Tuesday, May 29, 2007

Accessorize for Convenience

Well planned storage in your new kitchen can eliminate clutter and speed up your cooking time when utensils and ingredients have dedicated and easy to reach locations.

Drawer organizers, pull out racks, trash bins, and roll out shelves are frequently used in new kitchens. Going beyond the obvious requires planning with a designer and input from the homeowner. An example would be a bake center incorporating storage for ingredients and utensils at a lowered work surface for rolling out dough.

Today’s busy lifestyles often result in staggered meal times with some of the younger family members preparing their own meals. Set up a center around a microwave located at a convenient height for the cooks and include storage for the microwavable cookware and the dry ingredients. This should be near the sink for water and clean up, and close to the refrigerator for the chilled ingredients.

Wide, deep drawers near the range offer convenient storage for pots and pans. The same drawer base near the dishwasher can be alternate storage for everyday dinnerware. A peg board drawer insert with shaped dowels create secure spaces for plates, bowls, etc.

Using the wall space between the counter tops and upper cabinets can add a decorative element as well as storage for often used items. An attractive rail system can be customized to hold spices, paper rolls, fruit, utensils, and your cook book.

As you plan your new kitchen, make notes of functions you perform frequently and how more efficient storage might help you. The more information you give your designer, the better your new kitchen will reflect your needs and lifestyle.

Wednesday, May 23, 2007

Aging In Place - Remodeling with the Future in Mind

It’s no secret. You see it in the news all the time: America is aging. The number of people turning age 55 each year will increase to 37.4 million by 2010. Not only that, but people are living longer as well. The average life span is now just below 80 years. Yet, as the senior segment of the population grows, they still want to maintain their independence and their own living environments. Let’s face it, very few people go to assisted living facilities willingly.

It is this reason that is prompting many consumers to think about designs that make their lives easier, now and in the future. Here are some options for the future worth considering before undertaking your next remodeling project.

In the kitchen: single lever faucets; easier to grip handles instead of knobs for cabinet doors and drawers; appliances mounted at heights that don’t require bending; countertops at a variety of common heights; roll-out shelves in lower cabinets; side-by-side refrigerator; rolling carts; a pull-out step stool; varied light sources with adjustable controls; and sufficient clear floor space for work and traffic flow.

In the bath: multi-level vanity heights with flexible knee space; support rails that compliment the aesthetics of the room; no-threshold entries for showers; easily accessible storage; plenty of floor space for maneuvering with walking aids; and heat in the floor and toilet seats, as well as towel warmers.

All of these examples are designed to make caring for yourself easier, to help remove the obstacles that come along with aging, and allow you to age in the place you’ll be most comfortable - in your home.

So if you intend to live out the remainder of your life in your home, make sure you contemplate these suggestions and others as you plan your remodeling endeavors.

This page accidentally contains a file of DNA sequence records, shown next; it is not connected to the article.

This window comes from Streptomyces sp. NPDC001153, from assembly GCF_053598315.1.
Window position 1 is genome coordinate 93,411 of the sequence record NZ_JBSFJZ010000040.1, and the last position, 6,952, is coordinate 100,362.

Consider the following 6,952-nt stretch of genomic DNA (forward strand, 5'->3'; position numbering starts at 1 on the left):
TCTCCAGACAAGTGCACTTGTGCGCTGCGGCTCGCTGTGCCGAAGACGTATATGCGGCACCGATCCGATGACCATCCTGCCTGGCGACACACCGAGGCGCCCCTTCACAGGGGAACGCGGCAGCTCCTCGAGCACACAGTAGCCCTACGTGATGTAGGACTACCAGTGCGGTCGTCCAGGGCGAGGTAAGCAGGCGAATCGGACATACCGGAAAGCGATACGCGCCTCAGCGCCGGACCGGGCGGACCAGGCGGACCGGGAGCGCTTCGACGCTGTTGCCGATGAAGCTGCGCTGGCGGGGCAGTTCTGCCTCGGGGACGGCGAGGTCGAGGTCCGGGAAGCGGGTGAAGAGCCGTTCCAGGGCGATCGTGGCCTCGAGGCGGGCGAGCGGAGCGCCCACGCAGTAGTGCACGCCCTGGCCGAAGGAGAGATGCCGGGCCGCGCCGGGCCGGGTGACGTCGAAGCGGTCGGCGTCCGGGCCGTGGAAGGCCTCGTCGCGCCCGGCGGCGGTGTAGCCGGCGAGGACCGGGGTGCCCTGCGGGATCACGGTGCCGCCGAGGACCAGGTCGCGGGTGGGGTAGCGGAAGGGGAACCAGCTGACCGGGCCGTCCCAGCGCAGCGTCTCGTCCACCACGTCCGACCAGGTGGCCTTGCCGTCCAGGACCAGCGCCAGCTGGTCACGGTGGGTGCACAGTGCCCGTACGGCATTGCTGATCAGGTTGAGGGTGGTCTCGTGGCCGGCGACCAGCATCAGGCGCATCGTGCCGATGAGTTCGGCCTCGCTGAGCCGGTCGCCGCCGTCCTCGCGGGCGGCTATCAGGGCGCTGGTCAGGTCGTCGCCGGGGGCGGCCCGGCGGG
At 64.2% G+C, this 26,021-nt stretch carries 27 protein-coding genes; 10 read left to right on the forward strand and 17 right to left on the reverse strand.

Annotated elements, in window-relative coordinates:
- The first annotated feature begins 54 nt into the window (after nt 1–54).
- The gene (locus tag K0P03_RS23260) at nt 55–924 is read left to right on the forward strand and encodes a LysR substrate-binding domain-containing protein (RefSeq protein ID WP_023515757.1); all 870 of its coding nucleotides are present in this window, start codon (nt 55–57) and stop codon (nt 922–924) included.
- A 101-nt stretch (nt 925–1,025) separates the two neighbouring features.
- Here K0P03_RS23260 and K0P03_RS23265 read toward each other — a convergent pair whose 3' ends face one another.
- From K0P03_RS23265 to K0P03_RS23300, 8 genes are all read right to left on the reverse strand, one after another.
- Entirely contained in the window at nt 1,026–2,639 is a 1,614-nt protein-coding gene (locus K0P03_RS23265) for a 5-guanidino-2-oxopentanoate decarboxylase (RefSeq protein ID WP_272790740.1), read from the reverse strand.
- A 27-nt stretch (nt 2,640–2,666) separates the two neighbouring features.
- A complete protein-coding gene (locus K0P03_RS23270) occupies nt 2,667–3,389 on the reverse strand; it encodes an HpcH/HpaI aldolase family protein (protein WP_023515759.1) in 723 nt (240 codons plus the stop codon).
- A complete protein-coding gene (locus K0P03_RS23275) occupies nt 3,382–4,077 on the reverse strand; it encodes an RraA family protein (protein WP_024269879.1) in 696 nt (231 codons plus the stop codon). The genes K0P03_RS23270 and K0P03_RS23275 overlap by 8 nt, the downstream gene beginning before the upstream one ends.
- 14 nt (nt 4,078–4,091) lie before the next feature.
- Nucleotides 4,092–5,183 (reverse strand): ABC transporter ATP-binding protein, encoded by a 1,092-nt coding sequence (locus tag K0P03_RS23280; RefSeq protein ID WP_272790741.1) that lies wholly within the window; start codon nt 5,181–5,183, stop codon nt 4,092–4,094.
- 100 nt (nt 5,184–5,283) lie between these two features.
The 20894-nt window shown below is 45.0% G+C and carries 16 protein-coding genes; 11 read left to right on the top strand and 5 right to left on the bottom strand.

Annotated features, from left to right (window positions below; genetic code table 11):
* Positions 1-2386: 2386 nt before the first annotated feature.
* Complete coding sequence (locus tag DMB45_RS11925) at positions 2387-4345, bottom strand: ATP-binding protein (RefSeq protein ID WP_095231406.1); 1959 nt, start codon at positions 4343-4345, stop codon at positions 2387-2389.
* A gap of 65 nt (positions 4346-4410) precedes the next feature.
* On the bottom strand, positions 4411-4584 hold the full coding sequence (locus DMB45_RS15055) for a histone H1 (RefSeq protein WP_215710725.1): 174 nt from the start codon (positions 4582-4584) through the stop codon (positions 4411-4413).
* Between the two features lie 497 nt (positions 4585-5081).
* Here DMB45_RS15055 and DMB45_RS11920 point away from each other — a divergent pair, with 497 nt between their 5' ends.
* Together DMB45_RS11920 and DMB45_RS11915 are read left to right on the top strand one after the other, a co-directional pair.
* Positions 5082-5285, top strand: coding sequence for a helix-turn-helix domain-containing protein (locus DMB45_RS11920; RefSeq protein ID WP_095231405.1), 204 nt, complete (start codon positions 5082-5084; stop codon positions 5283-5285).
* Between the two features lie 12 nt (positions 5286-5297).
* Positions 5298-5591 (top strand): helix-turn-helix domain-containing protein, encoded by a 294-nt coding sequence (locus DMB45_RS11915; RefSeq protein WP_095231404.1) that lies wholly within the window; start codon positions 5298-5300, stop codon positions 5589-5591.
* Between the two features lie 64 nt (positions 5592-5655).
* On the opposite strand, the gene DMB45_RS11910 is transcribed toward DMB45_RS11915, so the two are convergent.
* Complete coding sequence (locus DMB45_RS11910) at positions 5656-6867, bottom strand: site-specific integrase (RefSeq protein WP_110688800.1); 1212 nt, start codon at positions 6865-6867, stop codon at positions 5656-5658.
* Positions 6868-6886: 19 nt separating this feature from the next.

Monday, May 21, 2007

A Good Reason for Not Doing the Dishes

On May 16, 2007, the U.S. Consumer Product Safety Commission (CPSC) and the General Electric Company (GE) announced a recall of 2.5 million GE built-in dishwashers manufactured from September 1997 to December 2001. Call the GE Recall Hotline to determine if your dishwasher is included in the recall. The affected models were sold under the following brand names: Eterna, GE, GE Profile, GE Monogram, Hotpoint, and Sears-Kenmore. (See a list of recalled models)

Over several years, normal use of liquid rinse aid in some models results in a concentration of rinse aid on the wires inside the dishwasher door. In the affected models, the rinse aid can degrade the insulation on the wiring inside the door, which can cause an electrical short, overheating or fire if the wire comes in contact with the metal door. You should stop using these dishwashers immediately until you obtain more information.

If you have never used liquid rinse aid, and are the original owner of the dishwasher, you will not have this potential problem. To prevent the use of liquid rinse aid in the future, GE recommends attaching the rinse aid dispenser cap offered through the recall.
If you do use liquid rinse aid or if you are uncertain if liquid rinse aid was used in the dishwasher because you are not the original owner, repair of the dishwasher is required.

If you wish to replace your dishwasher with a new model, you can use the rebate of $150 for GE® and Kenmore® dishwashers, or $300 for GE Profile™ or GE Monogram® dishwashers that GE is offering on the purchase of a new dishwasher.

GE has received 135 reports of overheated wiring and 56 reports of property damage, including 12 reports of fires that escaped the dishwasher. Fire damage was limited to the dishwasher or the adjacent area. No injuries have been reported.

If you have one of the recalled dishwashers and want more information, or wish to arrange a free service call, please call the Recall Hotline, or click here.

Recall Hotline1-877-607-6395
Monday through Saturday, 8 a.m. - 8 p.m. EDT.
Before calling, have the model and serial number on hand.

This recall is being conducted in cooperation with the U.S. Consumer Product Safety Commission, who will also monitor the effectiveness of the recall program.